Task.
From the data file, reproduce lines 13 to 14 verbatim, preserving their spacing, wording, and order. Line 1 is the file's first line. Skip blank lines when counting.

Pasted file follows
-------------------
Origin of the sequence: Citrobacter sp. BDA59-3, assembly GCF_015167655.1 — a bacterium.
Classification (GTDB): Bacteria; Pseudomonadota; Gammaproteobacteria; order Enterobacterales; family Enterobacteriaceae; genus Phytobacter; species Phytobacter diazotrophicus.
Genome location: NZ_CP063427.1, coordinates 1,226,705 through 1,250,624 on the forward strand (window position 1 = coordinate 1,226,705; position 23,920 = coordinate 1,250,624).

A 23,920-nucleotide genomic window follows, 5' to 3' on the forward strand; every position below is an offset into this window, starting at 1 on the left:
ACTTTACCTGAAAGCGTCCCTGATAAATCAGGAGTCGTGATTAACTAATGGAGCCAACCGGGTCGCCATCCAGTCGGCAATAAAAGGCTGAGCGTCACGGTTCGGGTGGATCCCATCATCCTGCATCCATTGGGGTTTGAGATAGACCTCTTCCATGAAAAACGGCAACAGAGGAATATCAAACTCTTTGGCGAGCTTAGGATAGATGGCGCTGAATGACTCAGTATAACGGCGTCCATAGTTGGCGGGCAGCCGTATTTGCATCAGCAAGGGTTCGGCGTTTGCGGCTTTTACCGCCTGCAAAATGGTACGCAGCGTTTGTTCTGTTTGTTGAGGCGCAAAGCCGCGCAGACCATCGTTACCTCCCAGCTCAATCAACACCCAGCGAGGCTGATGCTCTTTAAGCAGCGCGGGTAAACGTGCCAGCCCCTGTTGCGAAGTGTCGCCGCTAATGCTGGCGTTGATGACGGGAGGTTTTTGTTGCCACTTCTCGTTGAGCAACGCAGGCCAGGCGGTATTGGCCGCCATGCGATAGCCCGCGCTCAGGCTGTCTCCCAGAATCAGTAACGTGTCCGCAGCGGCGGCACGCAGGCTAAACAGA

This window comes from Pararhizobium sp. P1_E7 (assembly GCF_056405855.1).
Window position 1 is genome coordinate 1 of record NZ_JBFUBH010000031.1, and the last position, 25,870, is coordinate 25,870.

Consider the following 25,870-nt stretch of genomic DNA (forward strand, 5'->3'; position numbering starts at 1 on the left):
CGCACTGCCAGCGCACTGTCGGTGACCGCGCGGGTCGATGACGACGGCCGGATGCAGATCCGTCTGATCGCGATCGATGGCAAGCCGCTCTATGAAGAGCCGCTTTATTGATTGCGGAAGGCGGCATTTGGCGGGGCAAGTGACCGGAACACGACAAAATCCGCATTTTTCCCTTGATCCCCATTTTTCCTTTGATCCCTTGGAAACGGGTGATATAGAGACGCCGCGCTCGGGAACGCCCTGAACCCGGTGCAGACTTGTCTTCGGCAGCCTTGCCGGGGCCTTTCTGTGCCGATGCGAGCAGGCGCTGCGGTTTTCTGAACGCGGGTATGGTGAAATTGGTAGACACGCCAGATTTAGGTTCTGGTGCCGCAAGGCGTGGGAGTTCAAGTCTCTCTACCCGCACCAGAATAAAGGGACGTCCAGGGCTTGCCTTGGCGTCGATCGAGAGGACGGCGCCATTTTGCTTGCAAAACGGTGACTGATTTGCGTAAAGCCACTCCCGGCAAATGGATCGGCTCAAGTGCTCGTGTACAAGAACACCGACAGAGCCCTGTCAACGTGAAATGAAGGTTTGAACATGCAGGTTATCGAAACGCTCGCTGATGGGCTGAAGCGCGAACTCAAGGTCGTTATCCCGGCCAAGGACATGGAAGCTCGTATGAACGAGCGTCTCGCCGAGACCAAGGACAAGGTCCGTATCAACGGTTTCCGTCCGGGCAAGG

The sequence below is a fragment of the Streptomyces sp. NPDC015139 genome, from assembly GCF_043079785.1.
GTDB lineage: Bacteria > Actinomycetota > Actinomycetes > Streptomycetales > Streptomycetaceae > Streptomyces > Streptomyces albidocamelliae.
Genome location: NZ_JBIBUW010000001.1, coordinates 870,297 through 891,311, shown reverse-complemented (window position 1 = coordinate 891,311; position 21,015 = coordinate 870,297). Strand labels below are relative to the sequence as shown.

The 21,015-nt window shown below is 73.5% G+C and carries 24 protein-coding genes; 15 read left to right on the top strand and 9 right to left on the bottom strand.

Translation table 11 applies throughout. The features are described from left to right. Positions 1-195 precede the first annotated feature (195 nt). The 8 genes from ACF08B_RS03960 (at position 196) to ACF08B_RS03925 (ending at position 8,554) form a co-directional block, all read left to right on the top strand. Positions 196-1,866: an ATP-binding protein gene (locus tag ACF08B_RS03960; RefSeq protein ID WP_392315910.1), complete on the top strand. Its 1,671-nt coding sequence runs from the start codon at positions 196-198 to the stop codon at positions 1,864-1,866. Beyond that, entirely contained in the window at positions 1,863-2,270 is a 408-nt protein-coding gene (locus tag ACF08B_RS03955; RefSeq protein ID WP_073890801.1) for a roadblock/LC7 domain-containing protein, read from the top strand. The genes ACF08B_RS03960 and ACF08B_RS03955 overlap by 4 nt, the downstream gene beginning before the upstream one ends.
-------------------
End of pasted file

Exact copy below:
The 21,015-nt window shown below is 73.5% G+C and carries 24 protein-coding genes; 15 read left to right on the top strand and 9 right to left on the bottom strand.

Translation table 11 applies throughout. The features are described from left to right. Positions 1-195 precede the first annotated feature (195 nt). The 8 genes from ACF08B_RS03960 (at position 196) to ACF08B_RS03925 (ending at position 8,554) form a co-directional block, all read left to right on the top strand. Positions 196-1,866: an ATP-binding protein gene (locus tag ACF08B_RS03960; RefSeq protein ID WP_392315910.1), complete on the top strand. Its 1,671-nt coding sequence runs from the start codon at positions 196-198 to the stop codon at positions 1,864-1,866. Beyond that, entirely contained in the window at positions 1,863-2,270 is a 408-nt protein-coding gene (locus tag ACF08B_RS03955; RefSeq protein ID WP_073890801.1) for a roadblock/LC7 domain-containing protein, read from the top strand. The genes ACF08B_RS03960 and ACF08B_RS03955 overlap by 4 nt, the downstream gene beginning before the upstream one ends.